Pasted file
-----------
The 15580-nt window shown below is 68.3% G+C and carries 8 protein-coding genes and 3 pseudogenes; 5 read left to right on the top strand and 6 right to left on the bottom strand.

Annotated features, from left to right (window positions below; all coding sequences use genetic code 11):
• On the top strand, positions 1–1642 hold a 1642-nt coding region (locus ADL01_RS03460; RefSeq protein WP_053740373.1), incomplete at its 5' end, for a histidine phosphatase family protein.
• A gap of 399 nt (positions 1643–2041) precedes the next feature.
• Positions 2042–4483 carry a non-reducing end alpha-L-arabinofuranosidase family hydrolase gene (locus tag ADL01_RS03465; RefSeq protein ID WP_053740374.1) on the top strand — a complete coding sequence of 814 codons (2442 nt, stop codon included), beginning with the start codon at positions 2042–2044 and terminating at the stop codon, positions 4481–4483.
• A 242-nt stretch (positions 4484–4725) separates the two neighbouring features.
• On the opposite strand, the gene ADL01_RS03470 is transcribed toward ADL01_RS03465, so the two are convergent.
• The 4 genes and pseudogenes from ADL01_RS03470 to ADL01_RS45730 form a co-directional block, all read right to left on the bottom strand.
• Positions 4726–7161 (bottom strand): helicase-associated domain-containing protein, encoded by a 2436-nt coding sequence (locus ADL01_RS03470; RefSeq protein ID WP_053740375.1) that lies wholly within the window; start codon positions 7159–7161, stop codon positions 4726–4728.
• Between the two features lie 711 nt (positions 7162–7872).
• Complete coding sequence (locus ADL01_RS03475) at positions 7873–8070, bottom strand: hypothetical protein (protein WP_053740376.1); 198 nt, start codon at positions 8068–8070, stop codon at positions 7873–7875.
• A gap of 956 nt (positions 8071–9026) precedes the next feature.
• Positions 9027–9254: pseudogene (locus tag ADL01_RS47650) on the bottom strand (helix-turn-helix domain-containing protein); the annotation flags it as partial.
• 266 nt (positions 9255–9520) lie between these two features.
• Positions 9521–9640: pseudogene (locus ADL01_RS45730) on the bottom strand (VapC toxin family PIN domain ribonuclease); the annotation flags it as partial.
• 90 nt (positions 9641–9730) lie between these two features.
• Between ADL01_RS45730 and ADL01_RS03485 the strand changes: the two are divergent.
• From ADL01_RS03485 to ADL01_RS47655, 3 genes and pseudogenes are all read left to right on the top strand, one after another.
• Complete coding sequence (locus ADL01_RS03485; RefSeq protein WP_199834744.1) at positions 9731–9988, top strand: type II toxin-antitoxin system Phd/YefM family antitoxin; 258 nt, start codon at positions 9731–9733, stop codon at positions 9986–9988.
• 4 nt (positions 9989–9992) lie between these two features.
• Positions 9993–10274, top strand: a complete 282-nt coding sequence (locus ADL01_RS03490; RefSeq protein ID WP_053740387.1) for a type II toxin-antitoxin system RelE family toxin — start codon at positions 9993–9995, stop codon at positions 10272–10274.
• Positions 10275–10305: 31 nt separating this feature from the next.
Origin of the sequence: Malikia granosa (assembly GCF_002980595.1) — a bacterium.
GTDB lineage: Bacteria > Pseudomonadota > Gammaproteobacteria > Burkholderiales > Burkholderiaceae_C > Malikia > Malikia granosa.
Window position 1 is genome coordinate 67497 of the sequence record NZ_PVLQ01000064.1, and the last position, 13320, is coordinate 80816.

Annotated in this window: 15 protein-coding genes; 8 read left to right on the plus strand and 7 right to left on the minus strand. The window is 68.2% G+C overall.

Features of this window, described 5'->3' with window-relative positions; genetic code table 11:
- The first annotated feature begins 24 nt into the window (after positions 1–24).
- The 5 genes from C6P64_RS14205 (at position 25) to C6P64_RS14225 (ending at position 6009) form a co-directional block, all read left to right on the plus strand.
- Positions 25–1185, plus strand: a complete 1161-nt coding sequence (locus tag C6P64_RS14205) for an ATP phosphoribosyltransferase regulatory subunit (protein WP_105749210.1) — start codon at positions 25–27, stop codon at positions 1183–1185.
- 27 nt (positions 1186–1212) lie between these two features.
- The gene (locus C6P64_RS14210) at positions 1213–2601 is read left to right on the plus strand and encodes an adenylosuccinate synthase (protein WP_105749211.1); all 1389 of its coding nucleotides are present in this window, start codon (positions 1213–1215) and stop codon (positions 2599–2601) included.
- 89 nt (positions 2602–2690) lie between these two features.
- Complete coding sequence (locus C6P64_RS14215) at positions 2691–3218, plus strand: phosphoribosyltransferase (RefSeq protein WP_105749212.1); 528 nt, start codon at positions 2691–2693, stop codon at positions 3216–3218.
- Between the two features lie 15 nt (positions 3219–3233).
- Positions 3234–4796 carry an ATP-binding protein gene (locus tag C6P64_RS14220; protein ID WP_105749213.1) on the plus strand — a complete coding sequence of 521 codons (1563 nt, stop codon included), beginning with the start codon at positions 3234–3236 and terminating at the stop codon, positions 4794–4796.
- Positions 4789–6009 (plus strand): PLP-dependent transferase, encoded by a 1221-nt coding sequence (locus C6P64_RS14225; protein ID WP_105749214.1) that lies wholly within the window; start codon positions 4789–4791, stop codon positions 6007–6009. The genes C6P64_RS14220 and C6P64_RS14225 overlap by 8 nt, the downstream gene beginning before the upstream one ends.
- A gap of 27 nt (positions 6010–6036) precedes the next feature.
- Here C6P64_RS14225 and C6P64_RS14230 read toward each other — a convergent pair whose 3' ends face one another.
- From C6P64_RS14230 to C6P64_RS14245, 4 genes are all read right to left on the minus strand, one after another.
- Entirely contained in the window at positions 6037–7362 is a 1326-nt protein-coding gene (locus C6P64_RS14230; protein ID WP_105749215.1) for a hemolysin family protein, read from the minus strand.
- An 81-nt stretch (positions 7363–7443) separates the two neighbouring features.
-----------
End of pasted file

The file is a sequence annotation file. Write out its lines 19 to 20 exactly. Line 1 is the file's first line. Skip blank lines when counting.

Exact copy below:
• Complete coding sequence (locus ADL01_RS03485; RefSeq protein WP_199834744.1) at positions 9731–9988, top strand: type II toxin-antitoxin system Phd/YefM family antitoxin; 258 nt, start codon at positions 9731–9733, stop codon at positions 9986–9988.
• 4 nt (positions 9989–9992) lie between these two features.